Breaking the Stress Habit

We all know that attitude is one of the most important factors in determining success.

John, an entrepreneur who had always been extremely hard on himself, believed that his attitude would motivate him toward success. Ultimately, however, he found that this had the opposite effect.

It is easy for our brains to misinterpret signals and most of us slip into the “stress habit.” Many business people describe experiencing spinning thoughts, feelings of isolation and a lack of pleasure, acknowledging the toll it takes on their bodies, their businesses and their minds. As a result, they miss out on the simplest pleasures of life, believing they should be “somewhere else” or “be something different.”

It’s not surprising that most of us experience fear and anxiety, since the brain’s primary function is to be hardwired for survival. Many of our 65,000 daily thoughts are focused on our need to avoid pain and danger, even when there is no real threat.

Although we just can’t turn off our evolutionary switch and instantly experience wellbeing, we can learn to overcome our hardwiring. As a researcher, journalist and teacher, I believe that these feelings are often a message that it’s time to awaken to our truest self and learn to live more presently and peacefully.

Science is just beginning to understand our brain’s neuroplasticity, which is the brain’s ability to adapt to stimulus: We can actually sculpt this miraculous three-pound organ with meditation and mindfulness, balancing the neocortical (logical brain) and the limbic system (emotional brain), creating healthier, happier and more successful lives.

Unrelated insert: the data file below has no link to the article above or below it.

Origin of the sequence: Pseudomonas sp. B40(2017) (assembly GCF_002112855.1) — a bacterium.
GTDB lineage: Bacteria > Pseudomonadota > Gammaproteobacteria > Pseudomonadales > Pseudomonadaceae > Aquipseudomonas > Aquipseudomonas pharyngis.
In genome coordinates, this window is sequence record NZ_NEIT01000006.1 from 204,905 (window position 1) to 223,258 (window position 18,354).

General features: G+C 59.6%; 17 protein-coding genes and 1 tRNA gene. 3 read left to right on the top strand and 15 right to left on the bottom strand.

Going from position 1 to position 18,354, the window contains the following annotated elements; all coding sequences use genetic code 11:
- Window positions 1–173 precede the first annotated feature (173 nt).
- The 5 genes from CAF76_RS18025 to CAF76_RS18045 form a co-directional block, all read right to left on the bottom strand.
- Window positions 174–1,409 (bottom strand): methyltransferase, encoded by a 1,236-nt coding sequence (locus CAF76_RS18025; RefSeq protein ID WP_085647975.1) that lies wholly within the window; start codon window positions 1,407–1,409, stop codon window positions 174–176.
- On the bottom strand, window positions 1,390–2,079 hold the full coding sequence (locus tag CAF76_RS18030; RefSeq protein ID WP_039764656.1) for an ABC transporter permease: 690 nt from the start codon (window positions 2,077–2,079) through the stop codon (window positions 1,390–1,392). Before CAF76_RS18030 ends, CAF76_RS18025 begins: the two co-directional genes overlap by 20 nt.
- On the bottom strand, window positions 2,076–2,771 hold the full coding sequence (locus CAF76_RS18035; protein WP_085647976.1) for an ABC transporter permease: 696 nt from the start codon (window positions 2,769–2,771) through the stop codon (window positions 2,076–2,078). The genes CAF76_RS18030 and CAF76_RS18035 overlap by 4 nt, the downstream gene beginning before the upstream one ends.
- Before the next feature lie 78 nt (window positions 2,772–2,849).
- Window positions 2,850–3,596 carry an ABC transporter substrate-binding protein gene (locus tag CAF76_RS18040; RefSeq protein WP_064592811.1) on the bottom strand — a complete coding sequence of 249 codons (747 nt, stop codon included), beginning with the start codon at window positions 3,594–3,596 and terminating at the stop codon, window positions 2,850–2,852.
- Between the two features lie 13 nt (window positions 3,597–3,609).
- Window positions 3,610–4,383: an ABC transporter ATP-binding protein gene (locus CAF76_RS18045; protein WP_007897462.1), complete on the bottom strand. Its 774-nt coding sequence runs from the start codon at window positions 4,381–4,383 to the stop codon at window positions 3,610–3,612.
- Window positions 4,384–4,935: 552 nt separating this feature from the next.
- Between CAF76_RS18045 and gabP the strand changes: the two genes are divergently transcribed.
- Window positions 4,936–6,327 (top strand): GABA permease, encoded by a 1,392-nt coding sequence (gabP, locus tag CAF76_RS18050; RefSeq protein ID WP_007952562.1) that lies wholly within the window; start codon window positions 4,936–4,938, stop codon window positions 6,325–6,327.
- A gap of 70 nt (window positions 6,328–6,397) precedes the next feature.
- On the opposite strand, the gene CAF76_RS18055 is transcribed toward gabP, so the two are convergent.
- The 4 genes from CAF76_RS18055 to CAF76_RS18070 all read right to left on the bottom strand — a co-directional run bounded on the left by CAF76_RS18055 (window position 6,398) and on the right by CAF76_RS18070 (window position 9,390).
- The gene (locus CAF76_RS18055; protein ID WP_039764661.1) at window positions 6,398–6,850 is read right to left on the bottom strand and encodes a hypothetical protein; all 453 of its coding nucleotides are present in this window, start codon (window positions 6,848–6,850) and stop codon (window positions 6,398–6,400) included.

Mindfulness promotes self-compassion, which is the degree to which individuals treat themselves with warmth and understanding. In a recent study, a test group demonstrated that individuals who meditated were more self-compassionate and were, as a result, able to work and focus 30 percent longer than the control group. This reveals that self-compassion is more likely than self-esteem to lead people to treat failures as challenges and to stay motivated.

During mindfulness training, John began to understand that his fear of failure and anxiety was not a reflection of who he was, nor was it a weakness. He learned that by being present minded, he reduced his negative thoughts and could work harder even during challenging times. “This practice has changed my life and my business. I now have the tools to be more present, focused, grateful and relaxed,” he says.

Welcoming a daily personal practice and cultivating a new approach may be the simplest and best business strategy available. ?

Linda Janasz is the Editor-in-Chief of Lifestyle Magazine, an Emmy award-winning producer, journalist and Registered Yoga Teacher (RYT 200), and holds a PhD. She has created and teaches a program called Mindfulness, Meditation and Movement (MMM) that has helped hundreds of people find balance in an unbalanced world. For more information about upcoming MMM individual programs or to inquire about corporate sessions, email

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